I really enjoyed the finish last year and I’m more than happy to see it return this year! Let’s have a look at who might be competing for the win and the first leader’s jersey of the race.

Contenders

Tim Wellens.

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It’s only fair to start with last year’s winner with the Lotto rider hoping to double up this time round. As seems to be tradition now, Wellens started his 2019 very strongly in the Spanish Trofeo races winning one of them, with the other two results being 2nd and 5th. He was meant to ride Etoile des Besseges but had to skip it due to a viral infection and consequently missed almost a week off the bike. However, his coach seems to think that it shouldn’t be an issue and that he’ll be ready to contest for stage wins and a good GC placing this year. We’ll have to wait and see but a fit Wellens would be a favourite for the stage once again.

Adam Yates.

With a win already under his belt this year in Valenciana, taking the day at the very tough and steep finish in Alcossebre, Yates will be relishing another opportunity on a short but steep climb here tomorrow. He normally is good on these shorter steep ramps and after a slightly disappointing 2018 where he was in his brother’s shadow, he’ll want to step up again this year. The finish tomorrow provides a great opportunity for him to get an early second win under the belt this season.

Simon Yates.

Would it be fair to say he was the breakthrough rider of the year in 2018? Although he was a strong rider before that with good GC places in the Tour and Vuelta, it was last season that he really upped his level. With the well documented cracking at the Giro, Yates bounced back with a very mature and strong ride to win the Vuelta. Like his brother, he can fly up the steep slopes when he wants to but given this is his first race of the season, I’m not sure where his form is at. On the team’s website, he says to get some racing in his legs and support Haig and his brother. Just a bluff or is he being truthful? We’ll find out tomorrow.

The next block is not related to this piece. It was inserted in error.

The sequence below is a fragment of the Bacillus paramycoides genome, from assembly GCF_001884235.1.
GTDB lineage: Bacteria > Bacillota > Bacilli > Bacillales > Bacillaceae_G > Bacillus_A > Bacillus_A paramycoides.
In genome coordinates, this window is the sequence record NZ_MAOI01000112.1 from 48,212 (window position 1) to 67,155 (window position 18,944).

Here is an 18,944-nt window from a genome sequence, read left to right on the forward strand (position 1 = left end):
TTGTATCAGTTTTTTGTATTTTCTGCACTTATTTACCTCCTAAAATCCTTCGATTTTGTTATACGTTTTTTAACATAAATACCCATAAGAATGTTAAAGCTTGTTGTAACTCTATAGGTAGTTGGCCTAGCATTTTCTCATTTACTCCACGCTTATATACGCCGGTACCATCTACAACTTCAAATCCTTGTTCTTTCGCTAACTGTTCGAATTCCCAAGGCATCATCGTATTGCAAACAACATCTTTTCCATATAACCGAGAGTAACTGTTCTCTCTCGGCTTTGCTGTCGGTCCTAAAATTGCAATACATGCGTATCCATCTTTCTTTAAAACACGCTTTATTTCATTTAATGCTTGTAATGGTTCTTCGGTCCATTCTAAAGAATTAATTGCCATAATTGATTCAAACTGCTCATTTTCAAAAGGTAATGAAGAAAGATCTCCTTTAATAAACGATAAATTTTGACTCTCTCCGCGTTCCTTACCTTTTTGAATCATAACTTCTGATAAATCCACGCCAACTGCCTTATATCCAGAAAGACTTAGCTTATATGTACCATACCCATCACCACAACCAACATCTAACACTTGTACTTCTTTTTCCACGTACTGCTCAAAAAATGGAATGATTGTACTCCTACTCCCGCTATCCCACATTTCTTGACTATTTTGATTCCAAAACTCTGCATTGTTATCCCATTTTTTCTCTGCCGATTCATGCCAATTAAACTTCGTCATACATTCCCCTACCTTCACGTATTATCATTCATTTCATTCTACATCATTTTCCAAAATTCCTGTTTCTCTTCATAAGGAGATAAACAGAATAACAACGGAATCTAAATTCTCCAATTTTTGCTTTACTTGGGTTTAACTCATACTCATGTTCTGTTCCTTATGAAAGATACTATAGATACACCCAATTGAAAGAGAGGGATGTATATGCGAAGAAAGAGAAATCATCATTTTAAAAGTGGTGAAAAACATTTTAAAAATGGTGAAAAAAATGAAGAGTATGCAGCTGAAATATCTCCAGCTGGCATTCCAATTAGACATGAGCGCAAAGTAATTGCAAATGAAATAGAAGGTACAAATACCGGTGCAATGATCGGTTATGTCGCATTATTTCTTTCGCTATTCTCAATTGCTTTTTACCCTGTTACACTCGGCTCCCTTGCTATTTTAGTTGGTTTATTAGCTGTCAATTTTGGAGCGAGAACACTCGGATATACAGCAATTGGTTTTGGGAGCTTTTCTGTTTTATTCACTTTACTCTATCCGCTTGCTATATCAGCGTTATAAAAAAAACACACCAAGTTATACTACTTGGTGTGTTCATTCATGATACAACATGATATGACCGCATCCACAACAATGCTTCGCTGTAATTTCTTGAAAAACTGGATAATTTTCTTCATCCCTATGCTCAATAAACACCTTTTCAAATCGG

4/7ths of the Astana team.

One of the early form teams, the Kazakh outfit are flying at the moment and I don’t see that changing here. They have an incredibly strong group with them at this race and on their day I could feasibly see any of Sanchez, Bilbao, Izagirre or Fuglsang win tomorrow. Honestly, trying to pick who out of them will go the best is tough but I would possibly argue Bilbao as he looked the strongest on the steepest finish in Alcossebre. I imagine they will all be given a free role tomorrow in the hope that they can be near the top of the order to put the pressure on the other teams later in the week.

Dylan Teuns.

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He was my pick to surprise everyone with an attack on Alcossebre but after apparently suffering a puncture with just less than 10km to go he had wasted too much energy fighting back and couldn’t follow the best. As a rider who has contending for the win and finished on the podium at Fleche Wallonne, a 1.2km steep climb tomorrow looks perfect for him and I fully expect him to be in the mix. With Colbrelli taking the team’s first win in Oman today, the pressure is somewhat off them a little tomorrow. Will that help Teuns out?